` (`Reilly Caitriona)


The Sea Cabinet

Sometimes you trawl a book of poetry, and find nothing of interest. Sometimes you find resonance in only a few words. At other times you find a few nice lines, or verses, and now and then even a poem. Probably only a few times in a lifetime will an entire collection ensnare you. Dubliner, Caitriona O Reilly "The Sea Cabinet" comes as a Poetry Book Society recommendation, so you might, if you have any faith at all in your fellow poetry readers, hope to find at least some of the above enumeration within.

Of delectable words, there is no doubt. For the poet has been thinking about this in Calculus herself.

I collect fine words the way others collect birdsy eggs:
For kestrelsy I have roseapple; for wrensy pearlworth.

Of lines, the greatest to my mind, comes from the Deaf Manâs House, in part III, The Sleep of Reason:

I have heard nothing for many years
but the animal-breath of madness
in my ear.

In But do the Girdle do the Gods Inherit, we can also excise the following thoughtful and haunting construction:

Imagine how it is with us: our stone implements,
our combs and early mirrors, ceding
no reflection. Even to ourselves unknown.

Of the collection itself, I'll admit that not all of it has hooked me, one or two of the poems seemed rushed and too impatient to be born, although with their scattered wanderings and naturalism I can see why they might appeal to others. But certainly there is enought here, to justify picking up a copy. In particular, of a poem, Ied recommend The Sea Cabinet. I really love it. In it O Reilly, follows a lead from Mellvilles Moby Dick âœThere is a Leviathanic museum, they tell me, in Hull, Englands, to the Town Docks Museum in Hull, whereupon she encounters The Sea Cabinet, a historically compromised display of the seafaring past. In doing so, O Reilly does with wonderful skill, what the actual Hull Sea Cabinet itself seemingly fails to do: she retrieves into our space, the world of frozen artic seas, the people above them, and the mammals below them. When she is not bringing this world to you, she is transporting you to that world. A world which is at once tragic and beautiful. If you are a fan of Shackleton, Crean, and Whale tales in general, you~ll love this quintet: The Ship, The Mermaid. The Esquimaux, The Unicorn, The Whale. It's that good, I'm convinced I'll still be reading them many many years from now.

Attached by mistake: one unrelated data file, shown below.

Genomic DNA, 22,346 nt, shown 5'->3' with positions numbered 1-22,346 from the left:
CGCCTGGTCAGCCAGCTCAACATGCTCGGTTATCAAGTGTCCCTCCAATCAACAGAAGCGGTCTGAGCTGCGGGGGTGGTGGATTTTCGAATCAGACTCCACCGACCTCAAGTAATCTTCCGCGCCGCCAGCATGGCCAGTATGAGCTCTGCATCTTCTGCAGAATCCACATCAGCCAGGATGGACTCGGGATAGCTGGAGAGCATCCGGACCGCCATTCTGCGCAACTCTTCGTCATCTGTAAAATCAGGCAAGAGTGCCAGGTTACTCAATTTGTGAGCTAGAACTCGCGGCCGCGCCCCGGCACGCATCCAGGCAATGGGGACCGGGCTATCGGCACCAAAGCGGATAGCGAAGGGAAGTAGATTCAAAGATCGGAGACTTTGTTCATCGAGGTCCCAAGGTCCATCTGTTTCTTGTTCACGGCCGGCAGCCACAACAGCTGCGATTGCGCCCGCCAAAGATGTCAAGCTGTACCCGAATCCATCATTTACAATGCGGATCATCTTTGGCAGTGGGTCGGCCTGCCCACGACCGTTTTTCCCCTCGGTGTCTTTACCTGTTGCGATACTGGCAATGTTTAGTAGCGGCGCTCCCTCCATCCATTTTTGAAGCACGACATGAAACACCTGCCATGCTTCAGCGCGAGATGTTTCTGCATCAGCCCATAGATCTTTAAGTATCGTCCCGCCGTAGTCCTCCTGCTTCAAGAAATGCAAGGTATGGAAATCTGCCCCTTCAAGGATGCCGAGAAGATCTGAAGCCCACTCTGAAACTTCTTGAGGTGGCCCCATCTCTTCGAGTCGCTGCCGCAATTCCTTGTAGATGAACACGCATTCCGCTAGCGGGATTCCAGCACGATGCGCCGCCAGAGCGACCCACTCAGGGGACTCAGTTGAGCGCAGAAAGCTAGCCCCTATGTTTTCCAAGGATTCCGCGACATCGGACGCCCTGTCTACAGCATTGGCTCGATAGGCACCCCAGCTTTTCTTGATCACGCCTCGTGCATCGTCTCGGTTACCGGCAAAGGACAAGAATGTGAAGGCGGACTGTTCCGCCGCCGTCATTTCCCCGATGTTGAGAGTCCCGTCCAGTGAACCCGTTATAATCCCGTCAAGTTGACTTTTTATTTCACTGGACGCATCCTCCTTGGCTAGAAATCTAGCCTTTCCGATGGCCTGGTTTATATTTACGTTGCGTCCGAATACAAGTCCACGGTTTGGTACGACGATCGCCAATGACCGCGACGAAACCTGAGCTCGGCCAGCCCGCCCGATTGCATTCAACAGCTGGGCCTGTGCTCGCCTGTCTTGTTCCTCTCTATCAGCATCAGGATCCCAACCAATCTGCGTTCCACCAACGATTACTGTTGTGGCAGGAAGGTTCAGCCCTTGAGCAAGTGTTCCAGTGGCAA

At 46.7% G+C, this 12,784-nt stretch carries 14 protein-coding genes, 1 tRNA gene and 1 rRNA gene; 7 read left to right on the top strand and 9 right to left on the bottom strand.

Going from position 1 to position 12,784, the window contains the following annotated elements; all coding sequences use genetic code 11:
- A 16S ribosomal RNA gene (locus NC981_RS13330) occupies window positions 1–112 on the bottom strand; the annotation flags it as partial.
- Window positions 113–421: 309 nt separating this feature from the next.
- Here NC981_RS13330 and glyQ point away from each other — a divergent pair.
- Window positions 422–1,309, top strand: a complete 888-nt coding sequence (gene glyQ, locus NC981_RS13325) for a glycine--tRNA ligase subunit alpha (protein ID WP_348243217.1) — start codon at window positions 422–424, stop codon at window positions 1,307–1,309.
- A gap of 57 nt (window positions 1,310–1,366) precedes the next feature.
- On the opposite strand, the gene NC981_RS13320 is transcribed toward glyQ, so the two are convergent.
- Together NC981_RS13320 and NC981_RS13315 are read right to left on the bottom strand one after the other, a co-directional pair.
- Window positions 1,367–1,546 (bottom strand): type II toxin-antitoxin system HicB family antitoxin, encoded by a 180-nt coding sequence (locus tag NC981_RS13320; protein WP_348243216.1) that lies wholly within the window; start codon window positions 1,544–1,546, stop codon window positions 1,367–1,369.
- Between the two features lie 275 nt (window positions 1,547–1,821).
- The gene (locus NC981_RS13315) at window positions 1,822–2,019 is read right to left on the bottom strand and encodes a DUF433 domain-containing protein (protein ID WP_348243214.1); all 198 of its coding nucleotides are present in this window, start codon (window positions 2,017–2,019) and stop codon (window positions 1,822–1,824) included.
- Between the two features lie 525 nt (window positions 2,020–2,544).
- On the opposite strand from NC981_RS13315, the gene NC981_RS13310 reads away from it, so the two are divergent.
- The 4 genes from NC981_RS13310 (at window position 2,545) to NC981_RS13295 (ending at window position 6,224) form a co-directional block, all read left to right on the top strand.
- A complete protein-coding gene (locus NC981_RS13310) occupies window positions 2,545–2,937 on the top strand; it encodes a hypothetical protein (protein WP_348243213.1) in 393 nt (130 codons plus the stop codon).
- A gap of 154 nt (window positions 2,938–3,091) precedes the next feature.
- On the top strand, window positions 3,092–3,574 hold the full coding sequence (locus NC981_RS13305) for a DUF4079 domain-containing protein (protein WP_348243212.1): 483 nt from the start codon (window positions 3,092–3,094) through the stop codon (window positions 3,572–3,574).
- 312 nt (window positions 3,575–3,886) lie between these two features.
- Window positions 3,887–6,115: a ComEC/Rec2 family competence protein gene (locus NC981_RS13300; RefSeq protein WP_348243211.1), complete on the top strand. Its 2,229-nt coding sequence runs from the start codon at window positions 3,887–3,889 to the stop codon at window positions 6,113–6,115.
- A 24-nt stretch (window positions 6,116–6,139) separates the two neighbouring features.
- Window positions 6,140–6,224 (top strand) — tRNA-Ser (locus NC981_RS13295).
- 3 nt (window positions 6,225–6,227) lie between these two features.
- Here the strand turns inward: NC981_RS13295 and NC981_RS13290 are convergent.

Disappointingly, O'Reilly and Bloodaxe have picked Many Ferries byJack B Yeats as a cover painting. There are few who doubt the painter's
genius, but unfortunately in Ireland right now, Yeats is fast becoming a worn out hero. Because he is wheeled out at every opportunity,
for every occasion great or small, at this point his paintings elicit
little more than a sigh and sense of cliche.

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